I’m in an unusual position these days. On the one side, my wife is looking for work, and on the other I am hiring to fill a position for my company. First off, no, I can’t give the job to my wife. The experience does give me some insights into the stress for both job seekers and businesses in the job market.
Except for a few of us, I’m thinking the top of the class students who get several job offers to choose from, looking for a job is stressful and annoying. We need a job to pay the bills, we see all kinds of places where we are sure we’d do a really good job, but very few of the places we contact is interested to even offer an interview. It doesn’t get better with experience, either. When I was laid off from Reliant Energy in 2009, I didn’t get a job interview for weeks, even though I began applying for open positions immediately and found many for which my skills superbly fit the job requirements and description. I understood the numbers, the factors which drive the traffic of job searches, and I knew the ebb and flow of company interest in applicants. I knew it would be a lot like fishing, where things you never saw controlled your opportunity and access to the decision-makers, but the emotional burden of slugging through the process with no visible results was heavy for all of that. In the end, my job search paid off, though I was lucky to apply at the right place at just the right time. My advice to you job seekers on that count, is that you have to keep trying, so that when the right place and time come together you will be the one who gets that chance. I can’t say it’s unfair, because as much as it feels unfair to get no response to applications and constant effort, there’s no rule that someone has to answer you. I am trying to keep my wife’s confidence and hope up, because I understand how she feels, and we both understand that while there will eventually be a resolution, how and when are out of our reach to know right now.
So now I consider the employer’s point of view. OK, the job seeker is not all that concerned with how the employer feels. I think that’s a mistake, though. While there are bad companies and bad bosses even in good companies sometimes, establishing rapport is important for the job seeker, and it may help to understand that the company, or at least the person doing the hiring, really does want to get the position filled. The thing is, the employer does not want to just get someone in the spot; they need the right person there or else they will be worse off than they were at first.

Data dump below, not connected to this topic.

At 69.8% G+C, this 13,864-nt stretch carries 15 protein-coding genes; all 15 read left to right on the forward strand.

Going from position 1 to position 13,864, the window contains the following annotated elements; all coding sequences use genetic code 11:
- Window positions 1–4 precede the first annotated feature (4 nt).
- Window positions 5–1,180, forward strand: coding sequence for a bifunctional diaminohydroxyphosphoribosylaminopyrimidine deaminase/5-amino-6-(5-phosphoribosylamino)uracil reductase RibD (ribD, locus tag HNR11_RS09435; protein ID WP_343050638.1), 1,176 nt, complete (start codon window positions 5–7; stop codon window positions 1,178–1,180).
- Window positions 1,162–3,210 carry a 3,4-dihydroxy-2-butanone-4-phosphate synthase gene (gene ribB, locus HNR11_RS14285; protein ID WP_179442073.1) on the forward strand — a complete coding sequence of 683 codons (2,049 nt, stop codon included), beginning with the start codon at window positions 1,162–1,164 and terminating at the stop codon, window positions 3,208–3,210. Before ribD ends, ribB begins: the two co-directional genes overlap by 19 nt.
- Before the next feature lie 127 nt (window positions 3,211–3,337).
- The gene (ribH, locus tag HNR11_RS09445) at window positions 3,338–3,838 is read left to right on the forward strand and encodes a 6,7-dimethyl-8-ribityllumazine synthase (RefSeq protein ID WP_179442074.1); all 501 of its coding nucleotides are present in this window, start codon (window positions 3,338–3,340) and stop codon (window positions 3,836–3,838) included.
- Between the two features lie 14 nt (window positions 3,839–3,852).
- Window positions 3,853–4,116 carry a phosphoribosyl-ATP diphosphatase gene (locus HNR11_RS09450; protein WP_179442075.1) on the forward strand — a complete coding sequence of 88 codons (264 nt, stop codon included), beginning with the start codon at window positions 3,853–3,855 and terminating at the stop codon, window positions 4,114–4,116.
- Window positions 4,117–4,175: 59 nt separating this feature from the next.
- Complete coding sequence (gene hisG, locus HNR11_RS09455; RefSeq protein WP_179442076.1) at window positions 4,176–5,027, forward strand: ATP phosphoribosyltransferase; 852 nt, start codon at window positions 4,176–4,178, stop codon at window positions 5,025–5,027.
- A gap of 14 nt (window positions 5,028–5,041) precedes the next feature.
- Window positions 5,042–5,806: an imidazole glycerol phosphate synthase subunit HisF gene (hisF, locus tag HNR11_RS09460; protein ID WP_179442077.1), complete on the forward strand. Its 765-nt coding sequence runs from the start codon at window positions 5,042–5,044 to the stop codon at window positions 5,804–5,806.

I have an opening to fill. The position received a fair amount of interest, and I received seventeen applications in less than a week. I started by trying to contact the applicants by phone - since the job involves a lot of talking with customers by phone, this is a primary skill I can test while screening applicants as well. Not everyone was available on the first try, but most did answer right away, and there were only two applicants I could not speak to before I reached my decision for the first cut. So the first thing that jumps out at me, is that if you apply for a job, you’d better have a phone number available which reaches you right away. Trusting emails or your answering machine may mean you fall behind other candidates before you even know you were considered.
The next point that jumped out at me as I spoke with candidates, is how few of them knew anything about my company. In an age where so many online tools exist to research companies, anyone applying for a job with a large firm must be able to show they have done their homework. The fact that anyone applying for the job had to go through the company website means they were only a click away from learning all kinds of things about my company and what it does, how long we’ve been in business, and how we built our brand. When someone applies for a job that way but admits they don’t know anything about my company when I call, that’s not a good sign.
On the other hand, a number of candidates set themselves apart early on by the way they answered questions, and their apparent interest, not so much in getting hired as in getting this particular job. Just as people who apply for jobs are silently praying that the position is not the job from hell, employers are hoping they don’t accidentally hire the employee from hell. A candidate can do a lot to help themselves by just showing they are comfortable with your company.
Another suggestion to candidates, is to know your target. I’m a credit manager, and that means I exchange emails and have phone conversations with a lot of customers. So anyone working in my group has to be comfortable with talking to customers, and with answering a lot of emails, sometimes very complex ones with lots of attachments and details. Several of the applicants did not seem to understand the job, even though the website clearly defined the duties and requirements. A couple spoke in a way that suggested they wanted this job only until they found one more to their liking, which is a bad signal to send when applying to a company for a specific open position.
The best candidates seemed to be able to understand my position, to figure out what I was looking for then show how they were that person. This ability not only helps me set them ahead of other candidates, it assures me that communication with that person should not be a problem once they are on the team. And communication is a huge part of a group’s success.